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An Official Publication of the Indian Association of Oral and Maxillofacial Pathologists


 
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Year : 2012  |  Volume : 16  |  Issue : 3  |  Page : 470-472
 

Angiosarcoma


Department of Oral Pathology and Microbiology, KD Dental College and Hospital, Mathura, Uttar Pradesh, India

Date of Web Publication16-Oct-2012

Correspondence Address:
Shweta Jaitley
Department of Oral Pathology and Microbiology, KD Dental College and Hospital, Mathura, Uttar Pradesh
India
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Source of Support: None, Conflict of Interest: None


DOI: 10.4103/0973-029X.102525

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How to cite this article:
Jaitley S. Angiosarcoma. J Oral Maxillofac Pathol 2012;16:470-2

How to cite this URL:
Jaitley S. Angiosarcoma. J Oral Maxillofac Pathol [serial online] 2012 [cited 2019 Dec 6];16:470-2. Available from: http://www.jomfp.in/text.asp?2012/16/3/470/102525



   Case Details Top


A 38-year-old female patient reported with a bluish-red-colored proliferative growth present on the left side of posterior mandibular gingiva.


   Histopathological Features Top


Stratified squamous epithelium exhibiting ulceration and formation of fibrinopurulent membrane [Figure 1].
Figure 1: Stratified squamous epithelium exhibiting ulceration and formation of fibrinopurulent membrane

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Highly vascular connective tissue exhibiting numerous blood capillaries and areas of endothelial cell proliferation. Some sinusoidal capillaries are also seen [Figure 2].
Figure 2: Highly vascular connective tissue exhibiting numerous blood capillaries

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Irregular infiltrative growth pattern with anastomosing blood capillaries containing intraluminal spindle shaped tumor cells. Multi-layering of epithelioid endothelial cells with extravasated red blood cells are also seen [Figure 3].
Figure 3: Anastomosing blood capillaries with multilayering of endothelial cells

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Endothelial cells forming intraluminal plaques in the background of loosely arranged connective tissue stroma [Figure 4].
Figure 4: Endothelial cells forming intraluminal plaques

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Malignant endothelial cells arranging themselves to form lumen within the existing vascular lumina [Figure 5].
Figure 5: Malignant endothelial cells exhibiting lumen formation

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Sheets of epithelioid endothelial cells exhibiting vesicular nucleus, cleaved nuclear contours and intracytoplasmic vacuoles along with mitotic figures. Myxoid areas are seen [Figure 6].
Figure 6: Epithelioid endothelial cells arranged in sheets exhibiting vesicular nucleus and cleaved nuclear contours along with mitotic figures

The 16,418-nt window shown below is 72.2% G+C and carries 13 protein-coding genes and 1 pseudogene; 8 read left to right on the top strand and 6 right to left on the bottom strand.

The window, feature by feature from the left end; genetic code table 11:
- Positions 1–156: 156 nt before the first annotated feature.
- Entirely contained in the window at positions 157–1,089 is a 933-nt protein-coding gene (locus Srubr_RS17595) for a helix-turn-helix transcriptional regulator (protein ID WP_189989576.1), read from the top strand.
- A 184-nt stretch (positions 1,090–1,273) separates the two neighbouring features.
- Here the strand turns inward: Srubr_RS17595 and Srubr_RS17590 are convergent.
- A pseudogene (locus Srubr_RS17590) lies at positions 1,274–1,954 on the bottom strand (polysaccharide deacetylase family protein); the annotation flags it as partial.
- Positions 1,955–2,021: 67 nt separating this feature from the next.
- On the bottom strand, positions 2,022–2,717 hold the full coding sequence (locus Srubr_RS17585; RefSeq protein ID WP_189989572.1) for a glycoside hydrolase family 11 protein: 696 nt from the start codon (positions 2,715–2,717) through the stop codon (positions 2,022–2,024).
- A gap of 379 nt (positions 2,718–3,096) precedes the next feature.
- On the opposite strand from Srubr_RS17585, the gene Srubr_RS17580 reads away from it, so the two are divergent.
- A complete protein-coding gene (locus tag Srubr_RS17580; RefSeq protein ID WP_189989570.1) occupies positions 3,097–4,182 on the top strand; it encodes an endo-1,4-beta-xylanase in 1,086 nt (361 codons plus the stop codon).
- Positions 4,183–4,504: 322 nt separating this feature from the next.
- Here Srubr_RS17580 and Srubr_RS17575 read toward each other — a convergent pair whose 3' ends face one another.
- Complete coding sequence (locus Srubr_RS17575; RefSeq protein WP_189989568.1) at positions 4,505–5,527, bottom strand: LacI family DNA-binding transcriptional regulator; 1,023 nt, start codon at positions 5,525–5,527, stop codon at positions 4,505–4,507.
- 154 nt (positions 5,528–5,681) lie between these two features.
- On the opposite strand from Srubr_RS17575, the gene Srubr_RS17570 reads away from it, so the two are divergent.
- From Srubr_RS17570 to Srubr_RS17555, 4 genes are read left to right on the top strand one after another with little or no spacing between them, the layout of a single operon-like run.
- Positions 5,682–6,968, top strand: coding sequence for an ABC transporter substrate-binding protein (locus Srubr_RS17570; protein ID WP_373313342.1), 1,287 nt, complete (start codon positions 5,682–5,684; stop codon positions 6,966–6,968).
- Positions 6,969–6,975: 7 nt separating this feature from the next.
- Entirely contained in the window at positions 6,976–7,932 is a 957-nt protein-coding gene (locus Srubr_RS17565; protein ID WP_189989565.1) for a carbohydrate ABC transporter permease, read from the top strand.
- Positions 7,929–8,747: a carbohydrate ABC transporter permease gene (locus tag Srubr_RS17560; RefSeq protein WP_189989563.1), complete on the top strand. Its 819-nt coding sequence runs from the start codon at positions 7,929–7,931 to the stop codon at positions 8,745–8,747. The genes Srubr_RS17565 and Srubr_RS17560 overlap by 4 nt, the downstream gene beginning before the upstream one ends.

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Endothelial cells show nuclear pleomorphism with prominent and multiple nucleoli. ≥10 mitotic figures/HPF and many abnormal mitotic figures are present [Figure 7].
Figure 7: Endothelial cells showing nuclear pleomorphism, prominent and multiple nucleoli along with ≥10 mitotic figures / HPF

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Some areas of necrosis seen. Intense stromal inflammation with the predominance of eosinophils present along with some extravasated RBCs [Figure 8].
Figure 8: Intense stromal inflammation with areas of necrosis

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   Differential Diagnosis Top


Epithelioid hemangioma: Well-formed canalized vessels and lobular architecture. Stromal inflammation is present but no overt vessel formation.

Epithelioid hemangioendothelioma: Shows smaller tumor cells arranged in cords, strands, or nests showing vesicular nucleus and inconspicuous nucleolous. Lacks multilayering of vascular channels and mitotic figures are not so frequent.

Reactive papillary endothelial hyperplasia: Fibrinoid micronodules evident. No endothelial atypia or multilayering present and mitosis are infrequent.

Epithelioid sarcoma: Commonly occurs in distal extremities. Shows nodular arrangement of tumor cells with areas of central necrosis. Nuclear pleomorphism is moderate.

Sinusoidal hemangioma: Although mild nuclear pleomorphism is present, distinction can be made by presence of monolayered endothelium and each narrow vessel wall also contains delicate layer of subendothelial pericytes.

Spindle cell hemangioendothelioma: Cavernous spaces lined by single layer of bland endothelial cells. Nuclear atypia is rare.

Tufted angioma: Multiple lesions seen rarely in adults. Poorly canalized small vessels with bland endothelial cells.

Malignant endovascular papillary angioendothelioma: Usually affects children. It is characterized by hobnail-like endothelial cells within the dilated spaces.


   Final Diagnosis Top


Epithelioid angiosarcoma.


   Conclusion Top


Vascular tumours may sometimes mimic just a reactive lesion clinically. They may also show some histopathological features of a reactive lesion. Therefore, thorough histopathological examination and observation of the above mentioned features would aid in correct diagnosis and further treatment of more aggressive vascular malignancies like angiosarcoma.


    Figures

  [Figure 1], [Figure 2], [Figure 3], [Figure 4], [Figure 5], [Figure 6], [Figure 7], [Figure 8]



 

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